We were able to come in and help solve that problem, and till today, almost every week this customer reaches out to us to process his transactions for him.
● What are the most essential qualities for success as a startup founder, and how do you cultivate those qualities?
Observation. Be able to observe trends and observe how people are doing things. Next, ask questions that lead to great answers and try to build based on the answers you are getting. Also, build a capable team comprising members that are able to make certain key sacrifices to ensure the business is taking advantage of the right opportunities. Having a physical or personal experience with customers is also key to helping you know what they actually need.
● In your opinion, what are the key trends and challenges in the cross-border payments industry, and how is your company adapting to them?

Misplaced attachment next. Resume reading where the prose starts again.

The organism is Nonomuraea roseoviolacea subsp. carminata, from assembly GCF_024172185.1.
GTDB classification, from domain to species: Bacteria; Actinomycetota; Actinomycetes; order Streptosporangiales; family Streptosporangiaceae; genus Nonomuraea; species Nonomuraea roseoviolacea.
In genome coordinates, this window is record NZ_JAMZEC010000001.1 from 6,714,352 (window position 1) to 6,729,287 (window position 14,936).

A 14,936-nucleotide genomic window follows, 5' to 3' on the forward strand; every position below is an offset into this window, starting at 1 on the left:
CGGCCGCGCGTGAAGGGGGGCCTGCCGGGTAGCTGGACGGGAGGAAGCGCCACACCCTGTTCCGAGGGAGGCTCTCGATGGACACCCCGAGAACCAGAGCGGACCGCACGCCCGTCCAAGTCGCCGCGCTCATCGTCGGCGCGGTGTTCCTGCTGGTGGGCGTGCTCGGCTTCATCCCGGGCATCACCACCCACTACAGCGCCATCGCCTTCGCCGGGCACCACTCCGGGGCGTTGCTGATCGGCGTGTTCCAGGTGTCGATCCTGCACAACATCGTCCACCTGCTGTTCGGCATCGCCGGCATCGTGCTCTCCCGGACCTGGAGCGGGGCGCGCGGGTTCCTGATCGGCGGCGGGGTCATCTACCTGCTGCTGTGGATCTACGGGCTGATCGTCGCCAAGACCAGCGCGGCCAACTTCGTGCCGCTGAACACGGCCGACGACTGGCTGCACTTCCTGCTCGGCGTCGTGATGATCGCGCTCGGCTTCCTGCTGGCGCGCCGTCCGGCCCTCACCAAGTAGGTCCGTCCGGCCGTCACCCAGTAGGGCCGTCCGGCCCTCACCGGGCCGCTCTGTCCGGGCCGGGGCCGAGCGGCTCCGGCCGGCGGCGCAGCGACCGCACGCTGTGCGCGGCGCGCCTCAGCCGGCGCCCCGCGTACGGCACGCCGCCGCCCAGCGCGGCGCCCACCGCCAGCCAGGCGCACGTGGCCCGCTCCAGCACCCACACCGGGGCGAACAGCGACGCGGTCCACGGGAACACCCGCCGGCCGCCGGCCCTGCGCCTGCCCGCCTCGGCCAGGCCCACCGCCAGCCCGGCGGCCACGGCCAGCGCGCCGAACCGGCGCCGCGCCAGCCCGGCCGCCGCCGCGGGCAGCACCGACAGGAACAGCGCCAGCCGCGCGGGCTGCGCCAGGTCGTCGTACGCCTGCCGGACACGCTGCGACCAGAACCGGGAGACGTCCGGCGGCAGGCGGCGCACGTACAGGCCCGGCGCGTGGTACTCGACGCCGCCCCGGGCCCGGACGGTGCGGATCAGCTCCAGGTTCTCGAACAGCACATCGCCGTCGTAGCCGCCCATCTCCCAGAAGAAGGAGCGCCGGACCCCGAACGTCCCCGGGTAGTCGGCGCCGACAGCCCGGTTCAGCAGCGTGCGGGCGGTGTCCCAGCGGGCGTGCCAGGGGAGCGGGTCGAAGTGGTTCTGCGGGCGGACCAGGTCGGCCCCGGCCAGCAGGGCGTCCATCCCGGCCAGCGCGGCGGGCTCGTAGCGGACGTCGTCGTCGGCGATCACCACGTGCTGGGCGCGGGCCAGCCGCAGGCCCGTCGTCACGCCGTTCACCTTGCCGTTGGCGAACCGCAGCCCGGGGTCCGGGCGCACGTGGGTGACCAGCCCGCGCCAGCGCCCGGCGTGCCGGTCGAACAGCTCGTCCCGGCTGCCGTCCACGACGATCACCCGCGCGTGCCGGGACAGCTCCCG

We usually choose to go counter trend. I believe the current trends are things like AI and all those things that are buzzing. We are looking at building from things that businesses are telling us they want or the needs that we see you want. So, based on what one of our customers wanted, we decided to launch a tech platform where businesses can create dollar cards to make transactions, among others.
● What advice would you give to individuals aspiring to build a flourishing startup like yours?
Build what businesses need. Build products that solve a specific need that people are willing to pay for. Another thing is that people will invest or fund your business when you are already making money. So, build products that make money from day one and that can be built with a sustainable small team. This will help you sustain yourself so the additional money you make becomes an extra layer for your growth.
Thank you, Mr. Ebenezer Ghanney, for imparting valuable lessons to aspiring startup founders and readers in general. We appreciate your time with us Mr. Ghanney.